En EspaŅol

Q. Who is Mr. Smarty Plants?

A: There are those who suspect Wildflower Center volunteers are the culpable and capable culprits. Yet, others think staff members play some, albeit small, role. You can torture us with your plant questions, but we will never reveal the Green Guru's secret identity.

Help us grow by giving to the Plant Database Fund or by becoming a member

Did you know you can access the Native Plant Information Network with your web-enabled smartphone?


Ask Mr. Smarty Plants

Ask Mr. Smarty Plants is a free service provided by the staff and volunteers at the Lady Bird Johnson Wildflower Center.

Search Smarty Plants
See a list of all Smarty Plants questions
Can't find the answer in our existing FAQs, submit a question to Mr. Smarty Plants.
Need help with plant identification, visit the plant identification page.
rate this answer
Not Yet Rated

Wednesday - February 25, 2009

From: New Braunfels, TX
Region: Southwest
Topic: Poisonous Plants, Herbs/Forbs, Shrubs
Title: Cake decorations with flowers
Answered by: Barbara Medford


Can I decorate a cake with bluebonnets, lavender or mountain laurel blooms?


Could you put blossoms of any of these flowers right down on the icing, perhaps even offering them as edible decorations? No, we wouldn't recommend it. Lupinus texensis (Texas bluebonnet) is only available for a short time in the year, and the blossoms would probably fall apart if you tried to separate them into individual pieces for your decorations. And we're not sure the blossoms would survive being washed. Lavender (lavandula) is native to the Meditteranean area, and not to North America. We know that it is sometimes used in cooking, although not really considered one of the culinary herbs.  Sophora secundiflora (Texas mountain-laurel) is not only considered to have some toxicity in all parts of the plant, but the bright red berries are extremely poisonous. We would certainly hesitate to have the blooms of such a plant even in a bouquet in water nearby where it might be tasted by a child.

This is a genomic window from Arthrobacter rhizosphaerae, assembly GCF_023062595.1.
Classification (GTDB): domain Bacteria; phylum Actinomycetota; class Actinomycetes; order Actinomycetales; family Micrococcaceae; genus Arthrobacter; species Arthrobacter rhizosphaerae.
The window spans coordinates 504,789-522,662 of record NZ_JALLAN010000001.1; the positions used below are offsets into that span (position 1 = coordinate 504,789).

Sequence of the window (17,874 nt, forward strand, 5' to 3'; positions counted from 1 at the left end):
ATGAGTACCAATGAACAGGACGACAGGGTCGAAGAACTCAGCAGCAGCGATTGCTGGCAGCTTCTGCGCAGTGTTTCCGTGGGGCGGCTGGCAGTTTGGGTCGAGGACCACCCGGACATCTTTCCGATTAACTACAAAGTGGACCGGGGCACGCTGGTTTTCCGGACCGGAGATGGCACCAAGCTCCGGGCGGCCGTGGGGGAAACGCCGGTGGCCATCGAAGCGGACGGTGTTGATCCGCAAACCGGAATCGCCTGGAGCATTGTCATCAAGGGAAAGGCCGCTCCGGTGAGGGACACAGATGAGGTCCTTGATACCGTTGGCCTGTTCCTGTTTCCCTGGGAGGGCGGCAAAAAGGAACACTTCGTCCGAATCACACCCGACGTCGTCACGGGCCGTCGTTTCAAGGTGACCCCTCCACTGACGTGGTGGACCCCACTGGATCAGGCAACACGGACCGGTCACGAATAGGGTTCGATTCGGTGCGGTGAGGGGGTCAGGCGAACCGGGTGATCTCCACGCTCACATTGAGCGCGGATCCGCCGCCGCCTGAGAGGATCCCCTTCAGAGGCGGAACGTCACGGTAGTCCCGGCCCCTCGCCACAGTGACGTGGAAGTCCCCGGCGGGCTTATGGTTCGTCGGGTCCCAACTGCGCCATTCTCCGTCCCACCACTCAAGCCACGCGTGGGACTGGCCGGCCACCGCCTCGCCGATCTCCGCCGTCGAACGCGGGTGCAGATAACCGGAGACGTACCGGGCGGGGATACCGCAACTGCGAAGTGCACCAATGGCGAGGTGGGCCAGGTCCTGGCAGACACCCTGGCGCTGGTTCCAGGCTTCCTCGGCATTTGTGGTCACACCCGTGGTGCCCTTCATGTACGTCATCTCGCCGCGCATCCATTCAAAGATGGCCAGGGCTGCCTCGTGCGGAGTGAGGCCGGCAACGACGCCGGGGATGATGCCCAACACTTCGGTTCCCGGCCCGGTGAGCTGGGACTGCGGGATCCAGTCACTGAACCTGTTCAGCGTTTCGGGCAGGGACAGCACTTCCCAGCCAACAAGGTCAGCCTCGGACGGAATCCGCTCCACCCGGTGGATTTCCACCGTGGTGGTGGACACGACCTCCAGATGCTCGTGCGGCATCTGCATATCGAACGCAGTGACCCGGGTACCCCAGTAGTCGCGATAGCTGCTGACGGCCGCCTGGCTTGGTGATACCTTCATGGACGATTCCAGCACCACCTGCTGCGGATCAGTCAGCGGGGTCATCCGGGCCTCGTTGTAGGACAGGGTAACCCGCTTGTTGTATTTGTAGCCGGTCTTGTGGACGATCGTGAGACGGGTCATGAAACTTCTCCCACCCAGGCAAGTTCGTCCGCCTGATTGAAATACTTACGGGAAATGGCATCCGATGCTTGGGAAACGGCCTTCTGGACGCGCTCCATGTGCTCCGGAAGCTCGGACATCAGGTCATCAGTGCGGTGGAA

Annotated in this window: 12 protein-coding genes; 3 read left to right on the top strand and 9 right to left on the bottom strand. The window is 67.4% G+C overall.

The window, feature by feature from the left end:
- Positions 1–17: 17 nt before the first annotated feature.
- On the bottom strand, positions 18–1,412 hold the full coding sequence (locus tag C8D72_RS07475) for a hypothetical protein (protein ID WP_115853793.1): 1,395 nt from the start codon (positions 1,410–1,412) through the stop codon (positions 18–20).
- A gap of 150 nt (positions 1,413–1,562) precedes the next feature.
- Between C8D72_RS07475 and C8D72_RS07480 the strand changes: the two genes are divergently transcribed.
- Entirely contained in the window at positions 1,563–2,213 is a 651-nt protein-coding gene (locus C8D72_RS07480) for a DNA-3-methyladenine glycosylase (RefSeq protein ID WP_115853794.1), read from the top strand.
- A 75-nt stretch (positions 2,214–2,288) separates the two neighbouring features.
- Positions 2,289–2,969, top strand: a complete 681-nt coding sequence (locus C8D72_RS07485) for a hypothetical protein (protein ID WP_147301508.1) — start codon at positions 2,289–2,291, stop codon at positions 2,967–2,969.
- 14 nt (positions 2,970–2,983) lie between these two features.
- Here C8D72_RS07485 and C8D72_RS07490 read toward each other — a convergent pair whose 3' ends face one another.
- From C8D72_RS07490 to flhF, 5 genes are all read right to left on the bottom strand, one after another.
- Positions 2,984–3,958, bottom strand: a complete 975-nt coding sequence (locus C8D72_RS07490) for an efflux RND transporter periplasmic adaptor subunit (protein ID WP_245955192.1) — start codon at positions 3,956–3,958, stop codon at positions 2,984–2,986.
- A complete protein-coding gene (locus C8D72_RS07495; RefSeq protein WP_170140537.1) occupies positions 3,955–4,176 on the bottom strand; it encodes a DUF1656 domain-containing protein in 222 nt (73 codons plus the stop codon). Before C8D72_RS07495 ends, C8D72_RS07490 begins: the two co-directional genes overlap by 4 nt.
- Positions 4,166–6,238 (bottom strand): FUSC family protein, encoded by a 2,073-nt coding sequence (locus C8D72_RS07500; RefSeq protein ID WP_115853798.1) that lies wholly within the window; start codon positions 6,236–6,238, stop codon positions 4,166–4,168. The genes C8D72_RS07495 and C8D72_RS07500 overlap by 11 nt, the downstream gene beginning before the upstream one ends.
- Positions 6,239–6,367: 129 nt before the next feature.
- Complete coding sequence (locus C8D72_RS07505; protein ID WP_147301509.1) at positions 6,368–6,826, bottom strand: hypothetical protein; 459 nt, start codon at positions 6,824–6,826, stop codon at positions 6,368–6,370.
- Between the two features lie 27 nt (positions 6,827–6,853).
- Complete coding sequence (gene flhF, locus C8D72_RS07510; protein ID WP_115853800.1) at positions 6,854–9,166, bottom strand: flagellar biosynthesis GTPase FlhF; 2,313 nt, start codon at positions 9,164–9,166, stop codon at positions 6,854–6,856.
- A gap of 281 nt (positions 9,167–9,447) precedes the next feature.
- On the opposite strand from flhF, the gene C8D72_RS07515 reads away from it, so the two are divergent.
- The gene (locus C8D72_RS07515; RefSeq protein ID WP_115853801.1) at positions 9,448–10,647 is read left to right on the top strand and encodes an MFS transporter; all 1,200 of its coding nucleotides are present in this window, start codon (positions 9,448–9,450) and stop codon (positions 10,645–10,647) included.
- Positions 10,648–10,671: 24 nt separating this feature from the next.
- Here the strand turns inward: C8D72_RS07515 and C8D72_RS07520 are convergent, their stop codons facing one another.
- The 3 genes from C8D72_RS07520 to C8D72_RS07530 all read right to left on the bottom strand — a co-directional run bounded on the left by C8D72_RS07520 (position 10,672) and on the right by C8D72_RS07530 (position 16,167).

In short, rather than attempt to use fragile blooms as a baking decoration, we would recommend a piped-on picture in colored icing, and leave the flowers blooming on the plants where they belong. 

Sophora secundiflora

Lupinus texensis




More Shrubs Questions

Native trees and shrubs for Austin
June 11, 2008 - Hello, I'm searching for a small or medium-sized endemic or native tree (or tree-like shrub) to feature in the front yard of my South Austin bungalow. I want something that provides dappled shade so...
view the full question and answer

Late winter pruning of native Texas Sage
January 27, 2005 - I have several Texas Sage bushes that have started to get very woody and have growth only on the top. This seems to have led to a definite listing to one side. Should I trim these to the ground or...
view the full question and answer

Native plants for gravesite in North Central Massachusetts
May 18, 2008 - I live in North Central Mass. Would like to plant something on my parents gravesite that would not be invasive or require a lot of care. Any suggestions? I just took 2 shrubs out that had become way...
view the full question and answer

Sunny and shady lawns from Austin
April 28, 2012 - My front yard has a large bed surrounded by a mix of St. Augustine and Bermuda grass. Last summers heat killed off about 90% of the St. Augustine, which we would like to replace anyway to conserve re...
view the full question and answer

Groundcover for a Sunny, Steep Slope in Maryland
April 29, 2013 - I need a groundcover for a sunny dry steep slope in Towson, Maryland. The slope goes from the parking lot down to a deck area.
view the full question and answer

Support the Wildflower Center by Donating Online or Becoming a Member today.
© 2015 Lady Bird Johnson Wildflower Center